With state lawmakers contemplating budget cuts for higher education, state college leaders must look to other sources for revenue. But we salute Clemson University President James Barker for not boosting the school's budget by opening the door to more freshmen.
With tuition for South Carolina residents at $10,000, he could raise $1 million in additional revenues simply by admitting 100 more students. But Clemson has capped its freshman enrollment target at 2,800 for several years, and Barker said he intends to do the same next fall.
Barker has pursued a Top 20 ranking among public universities nationwide, and keeping enrollment at a manageable level is one of the components to achieving that goal.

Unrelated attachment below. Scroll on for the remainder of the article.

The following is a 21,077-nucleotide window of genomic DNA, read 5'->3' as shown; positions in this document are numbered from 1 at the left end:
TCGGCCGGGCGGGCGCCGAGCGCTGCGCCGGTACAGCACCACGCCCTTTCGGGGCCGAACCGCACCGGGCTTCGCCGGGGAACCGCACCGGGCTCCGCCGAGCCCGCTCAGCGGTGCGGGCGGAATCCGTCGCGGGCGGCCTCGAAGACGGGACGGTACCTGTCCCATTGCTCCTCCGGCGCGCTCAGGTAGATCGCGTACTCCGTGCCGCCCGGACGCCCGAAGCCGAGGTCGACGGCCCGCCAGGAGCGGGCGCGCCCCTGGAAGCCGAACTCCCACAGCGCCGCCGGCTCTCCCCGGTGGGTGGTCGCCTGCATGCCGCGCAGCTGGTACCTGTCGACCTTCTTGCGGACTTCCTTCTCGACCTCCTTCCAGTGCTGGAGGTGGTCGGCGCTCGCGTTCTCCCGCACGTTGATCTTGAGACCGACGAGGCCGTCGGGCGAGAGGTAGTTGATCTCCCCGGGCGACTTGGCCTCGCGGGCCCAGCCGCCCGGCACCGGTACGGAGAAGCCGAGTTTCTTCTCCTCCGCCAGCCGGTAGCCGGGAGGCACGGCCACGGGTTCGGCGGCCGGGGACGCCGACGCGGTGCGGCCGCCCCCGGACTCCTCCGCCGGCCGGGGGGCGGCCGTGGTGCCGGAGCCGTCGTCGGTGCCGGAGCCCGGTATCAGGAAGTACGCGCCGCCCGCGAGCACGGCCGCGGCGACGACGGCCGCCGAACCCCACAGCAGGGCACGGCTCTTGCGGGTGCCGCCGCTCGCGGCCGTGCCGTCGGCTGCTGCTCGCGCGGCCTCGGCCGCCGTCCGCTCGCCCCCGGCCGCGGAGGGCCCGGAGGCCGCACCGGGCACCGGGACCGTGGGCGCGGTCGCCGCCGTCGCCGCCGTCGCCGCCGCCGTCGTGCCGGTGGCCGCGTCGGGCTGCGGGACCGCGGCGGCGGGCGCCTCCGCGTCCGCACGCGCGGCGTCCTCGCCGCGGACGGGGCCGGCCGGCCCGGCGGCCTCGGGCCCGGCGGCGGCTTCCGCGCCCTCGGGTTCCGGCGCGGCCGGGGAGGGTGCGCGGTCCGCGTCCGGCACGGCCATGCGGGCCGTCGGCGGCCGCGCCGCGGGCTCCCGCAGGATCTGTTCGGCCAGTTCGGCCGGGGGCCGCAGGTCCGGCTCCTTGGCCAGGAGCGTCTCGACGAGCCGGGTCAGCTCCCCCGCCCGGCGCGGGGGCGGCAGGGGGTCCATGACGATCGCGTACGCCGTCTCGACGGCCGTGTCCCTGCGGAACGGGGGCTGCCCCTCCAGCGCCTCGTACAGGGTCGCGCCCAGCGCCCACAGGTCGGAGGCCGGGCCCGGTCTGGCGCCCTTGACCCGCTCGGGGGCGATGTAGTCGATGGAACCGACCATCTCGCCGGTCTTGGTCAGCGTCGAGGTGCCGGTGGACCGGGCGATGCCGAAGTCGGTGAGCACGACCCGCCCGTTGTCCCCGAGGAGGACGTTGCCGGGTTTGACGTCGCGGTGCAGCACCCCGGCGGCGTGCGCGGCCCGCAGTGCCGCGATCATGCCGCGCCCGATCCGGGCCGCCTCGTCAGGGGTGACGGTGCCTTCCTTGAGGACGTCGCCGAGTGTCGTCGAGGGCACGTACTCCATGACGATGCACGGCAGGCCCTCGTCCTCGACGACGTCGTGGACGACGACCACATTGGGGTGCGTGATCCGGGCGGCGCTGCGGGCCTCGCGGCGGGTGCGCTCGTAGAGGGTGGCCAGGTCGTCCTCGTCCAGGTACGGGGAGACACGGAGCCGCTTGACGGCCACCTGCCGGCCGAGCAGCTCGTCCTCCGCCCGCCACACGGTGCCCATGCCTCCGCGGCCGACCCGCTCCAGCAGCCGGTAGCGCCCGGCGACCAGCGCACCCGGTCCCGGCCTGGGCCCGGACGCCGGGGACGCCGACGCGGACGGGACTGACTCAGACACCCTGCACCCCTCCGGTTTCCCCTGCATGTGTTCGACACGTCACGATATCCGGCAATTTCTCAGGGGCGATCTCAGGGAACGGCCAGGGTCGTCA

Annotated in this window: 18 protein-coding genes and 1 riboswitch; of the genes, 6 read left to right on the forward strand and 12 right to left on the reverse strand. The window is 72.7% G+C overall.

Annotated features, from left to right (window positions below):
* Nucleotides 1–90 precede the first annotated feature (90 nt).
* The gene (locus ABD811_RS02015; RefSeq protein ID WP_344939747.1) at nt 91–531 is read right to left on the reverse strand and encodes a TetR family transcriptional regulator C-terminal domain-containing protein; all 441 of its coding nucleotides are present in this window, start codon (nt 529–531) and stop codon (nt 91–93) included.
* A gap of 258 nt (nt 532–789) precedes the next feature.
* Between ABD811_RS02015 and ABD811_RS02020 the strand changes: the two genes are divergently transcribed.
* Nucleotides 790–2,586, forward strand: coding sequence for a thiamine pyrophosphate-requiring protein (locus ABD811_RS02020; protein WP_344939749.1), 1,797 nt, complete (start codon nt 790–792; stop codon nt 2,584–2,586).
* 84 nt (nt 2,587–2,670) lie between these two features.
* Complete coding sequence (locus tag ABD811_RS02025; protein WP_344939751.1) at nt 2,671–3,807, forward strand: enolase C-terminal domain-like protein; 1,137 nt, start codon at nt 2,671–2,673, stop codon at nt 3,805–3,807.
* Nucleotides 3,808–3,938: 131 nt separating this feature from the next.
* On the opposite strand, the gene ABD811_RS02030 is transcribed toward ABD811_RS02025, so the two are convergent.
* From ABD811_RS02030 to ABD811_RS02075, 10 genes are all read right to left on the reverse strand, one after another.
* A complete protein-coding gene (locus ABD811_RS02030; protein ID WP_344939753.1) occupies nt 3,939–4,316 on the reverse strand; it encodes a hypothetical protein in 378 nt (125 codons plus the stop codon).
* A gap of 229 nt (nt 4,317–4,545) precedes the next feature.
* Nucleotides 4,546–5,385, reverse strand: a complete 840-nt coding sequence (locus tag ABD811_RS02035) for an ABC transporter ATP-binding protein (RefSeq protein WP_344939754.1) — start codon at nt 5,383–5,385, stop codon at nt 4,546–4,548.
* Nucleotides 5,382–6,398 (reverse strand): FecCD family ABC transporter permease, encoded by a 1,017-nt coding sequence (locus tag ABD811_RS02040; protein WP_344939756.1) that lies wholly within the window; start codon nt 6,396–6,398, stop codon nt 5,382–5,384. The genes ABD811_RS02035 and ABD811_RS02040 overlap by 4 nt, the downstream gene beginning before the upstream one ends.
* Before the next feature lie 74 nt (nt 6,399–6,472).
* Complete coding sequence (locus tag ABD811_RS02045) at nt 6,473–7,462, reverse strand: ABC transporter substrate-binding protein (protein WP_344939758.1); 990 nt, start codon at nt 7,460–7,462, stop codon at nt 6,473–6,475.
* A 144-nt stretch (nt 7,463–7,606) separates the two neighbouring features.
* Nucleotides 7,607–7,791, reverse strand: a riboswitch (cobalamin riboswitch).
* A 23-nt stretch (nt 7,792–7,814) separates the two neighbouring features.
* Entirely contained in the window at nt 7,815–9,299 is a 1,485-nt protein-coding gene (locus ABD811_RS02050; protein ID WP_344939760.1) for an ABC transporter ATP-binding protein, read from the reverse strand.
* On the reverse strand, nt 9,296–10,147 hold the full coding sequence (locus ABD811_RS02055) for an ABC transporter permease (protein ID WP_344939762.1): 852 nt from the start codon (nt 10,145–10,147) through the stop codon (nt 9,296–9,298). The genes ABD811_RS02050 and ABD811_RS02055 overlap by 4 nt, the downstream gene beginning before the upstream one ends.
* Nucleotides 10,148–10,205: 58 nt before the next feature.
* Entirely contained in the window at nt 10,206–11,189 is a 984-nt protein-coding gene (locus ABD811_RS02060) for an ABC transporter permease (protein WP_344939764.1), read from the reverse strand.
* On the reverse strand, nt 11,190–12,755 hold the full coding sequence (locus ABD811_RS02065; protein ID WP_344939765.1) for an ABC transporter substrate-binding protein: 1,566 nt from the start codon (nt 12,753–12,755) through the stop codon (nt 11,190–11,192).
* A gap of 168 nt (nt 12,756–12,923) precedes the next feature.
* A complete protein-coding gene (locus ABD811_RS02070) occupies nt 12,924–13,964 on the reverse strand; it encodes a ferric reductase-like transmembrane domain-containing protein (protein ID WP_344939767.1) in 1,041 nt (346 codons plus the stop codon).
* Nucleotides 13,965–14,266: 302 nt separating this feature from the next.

"Clemson is always going to focus on quality, not quantity," Barker said recently. "The idea of increasing numbers is not part of our future."
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Unfortunately, that often means students are faced with higher tuition and fees. Clemson's board of trustees recently approved a 6 percent increase in the cost of housing and meals.
A variety of factors go into decisions regarding the ideal student population at a particular college or university. At some point, however, growth can overcome the ability of an institution to best serve its students, at which point the quality of education suffers.
Unfortunately for South Carolina's public universities, enrollment decisions must be made at a time of declining support from the state and threats to cap tuition and fees. If the state college system were adequately funded year in and year out, the decision about how many freshmen to admit could be made with the best interests of the students in mind -- not just the bottom line.